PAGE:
As a fan of the show, i want to play as Raven (they got that part right), but i also want to do the things that Raven does. i want to talk to all my friends, crack jokes, use my future-seeing powers, and get up to zany hijinks. The Game Boy Advance game pays lip service to this, by relegating your hijinks to cutscenes (non-interactive segments that play between levels). This game treatment is the equivalent of slapping a logo on a toothbrush. It’s essentially a white label game with an irrelevant brand make-up job.
The good news is that you can extend the brand logically to video games with a That’s So Raven graphic adventure game. Instead of hijinks being tacked on superficially, the entire plot of the game can unfold like an episode of the teevee show, with the player as the central character. You can even produce a few games, and release them episodically, just like the show. It’s a mode of production that teevee people understand, and it can even employ the show’s writers and actors in its development.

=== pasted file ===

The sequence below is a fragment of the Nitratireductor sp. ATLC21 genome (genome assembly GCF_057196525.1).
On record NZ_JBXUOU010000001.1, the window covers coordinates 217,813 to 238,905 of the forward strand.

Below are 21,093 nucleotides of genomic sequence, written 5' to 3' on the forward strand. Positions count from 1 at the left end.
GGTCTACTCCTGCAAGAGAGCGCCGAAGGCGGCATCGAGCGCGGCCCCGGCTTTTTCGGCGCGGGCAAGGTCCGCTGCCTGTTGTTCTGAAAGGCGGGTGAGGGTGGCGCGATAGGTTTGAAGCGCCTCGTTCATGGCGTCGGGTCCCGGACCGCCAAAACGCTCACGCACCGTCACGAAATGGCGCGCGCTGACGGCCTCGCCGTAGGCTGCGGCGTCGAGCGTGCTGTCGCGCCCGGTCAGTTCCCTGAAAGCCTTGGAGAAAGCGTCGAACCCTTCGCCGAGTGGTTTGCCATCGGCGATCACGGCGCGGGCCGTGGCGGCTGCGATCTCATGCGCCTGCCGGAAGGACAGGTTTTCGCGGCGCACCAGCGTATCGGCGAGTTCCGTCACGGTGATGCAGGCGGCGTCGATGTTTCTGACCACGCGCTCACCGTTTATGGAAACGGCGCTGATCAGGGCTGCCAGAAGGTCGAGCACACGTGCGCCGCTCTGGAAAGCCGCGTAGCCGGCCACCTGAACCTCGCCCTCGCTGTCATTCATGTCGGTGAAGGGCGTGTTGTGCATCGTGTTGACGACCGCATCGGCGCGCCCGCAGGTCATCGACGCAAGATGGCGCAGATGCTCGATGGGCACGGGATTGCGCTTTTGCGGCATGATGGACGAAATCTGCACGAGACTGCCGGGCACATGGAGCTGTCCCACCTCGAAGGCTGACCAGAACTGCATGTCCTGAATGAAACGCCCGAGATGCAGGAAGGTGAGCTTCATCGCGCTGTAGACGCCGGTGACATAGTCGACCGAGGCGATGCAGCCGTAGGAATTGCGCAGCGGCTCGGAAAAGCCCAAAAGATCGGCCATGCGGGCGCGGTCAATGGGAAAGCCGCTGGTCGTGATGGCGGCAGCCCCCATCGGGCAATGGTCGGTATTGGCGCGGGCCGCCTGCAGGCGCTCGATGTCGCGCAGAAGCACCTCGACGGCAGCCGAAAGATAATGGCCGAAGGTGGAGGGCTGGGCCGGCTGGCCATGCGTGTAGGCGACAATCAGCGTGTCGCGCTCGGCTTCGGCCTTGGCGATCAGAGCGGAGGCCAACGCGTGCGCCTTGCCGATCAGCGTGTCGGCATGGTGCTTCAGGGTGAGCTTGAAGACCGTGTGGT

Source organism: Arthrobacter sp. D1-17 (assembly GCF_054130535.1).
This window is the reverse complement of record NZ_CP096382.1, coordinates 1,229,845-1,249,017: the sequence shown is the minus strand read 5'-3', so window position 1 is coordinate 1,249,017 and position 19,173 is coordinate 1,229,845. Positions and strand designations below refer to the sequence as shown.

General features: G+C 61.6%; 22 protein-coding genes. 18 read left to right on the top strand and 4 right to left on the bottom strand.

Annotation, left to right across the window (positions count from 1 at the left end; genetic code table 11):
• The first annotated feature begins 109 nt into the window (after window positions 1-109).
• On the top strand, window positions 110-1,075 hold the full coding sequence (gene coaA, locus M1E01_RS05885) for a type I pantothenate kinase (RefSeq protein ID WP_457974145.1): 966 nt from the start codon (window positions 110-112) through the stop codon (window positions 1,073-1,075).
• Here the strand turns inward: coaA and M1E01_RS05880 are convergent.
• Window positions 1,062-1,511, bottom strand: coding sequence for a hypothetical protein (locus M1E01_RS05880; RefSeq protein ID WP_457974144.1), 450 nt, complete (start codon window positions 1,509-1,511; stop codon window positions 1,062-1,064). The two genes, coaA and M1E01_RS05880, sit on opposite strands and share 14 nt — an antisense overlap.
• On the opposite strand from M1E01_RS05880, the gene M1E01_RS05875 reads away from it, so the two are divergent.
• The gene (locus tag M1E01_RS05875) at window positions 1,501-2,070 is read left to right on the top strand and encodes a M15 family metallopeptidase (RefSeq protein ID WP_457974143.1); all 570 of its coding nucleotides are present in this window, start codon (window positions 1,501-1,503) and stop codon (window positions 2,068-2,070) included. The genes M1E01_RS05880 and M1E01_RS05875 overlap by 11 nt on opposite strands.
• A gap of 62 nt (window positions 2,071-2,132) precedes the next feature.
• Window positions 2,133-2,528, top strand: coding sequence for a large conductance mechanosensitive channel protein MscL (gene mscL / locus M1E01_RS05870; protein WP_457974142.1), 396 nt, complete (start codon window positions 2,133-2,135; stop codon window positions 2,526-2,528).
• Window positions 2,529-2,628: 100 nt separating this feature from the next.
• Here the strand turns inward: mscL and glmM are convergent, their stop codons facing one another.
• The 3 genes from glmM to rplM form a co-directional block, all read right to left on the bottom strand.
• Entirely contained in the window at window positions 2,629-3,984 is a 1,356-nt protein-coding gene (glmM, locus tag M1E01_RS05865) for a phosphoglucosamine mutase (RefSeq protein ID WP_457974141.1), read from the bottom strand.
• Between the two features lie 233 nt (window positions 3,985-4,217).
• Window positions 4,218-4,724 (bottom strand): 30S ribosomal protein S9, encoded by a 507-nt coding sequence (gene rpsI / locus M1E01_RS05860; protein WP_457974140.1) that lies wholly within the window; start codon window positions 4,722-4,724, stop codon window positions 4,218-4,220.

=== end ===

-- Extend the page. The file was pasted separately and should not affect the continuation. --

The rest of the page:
Lost in Translation
When considering how best to parlay your teevee show into video game format, consider how your show’s fans may want to engage with your brand, and try to match the genre to the show. If you have a boys’ action series, it might make sense to do a top-down space shooter with lasers and power-ups. But since a majority of kids’ content is about story and character, a graphic adventure game is going to give the audience what they want, and will make for a much smoother transition into games if you don’t fully grasp their nuances.
iCarly: I Dream in Toons is a hidden object game where you have to search for items on a list. The iCarly show is about a girl who has a popular web series. i spy with my little eye: a brand disconnect.
Slaves of the 80’s
Again, here’s a scenario i see all the time, and it’s a perfect example of what not to do: your show’s lead character doesn’t ride a skateboard, but you once heard of a popular game franchise called Tony Hawk’s Pro Skater (your nephew plays it … or he used to, a few years ago. You can’t remember – you don’t follow this video game stuff too closely).
So you cook up the idea to put your character on a skateboard, jumping pylons and ducking seagulls, because you figure you’d basically be producing the same effect as the Tony Hawk game and reaping that popularity for your own brand.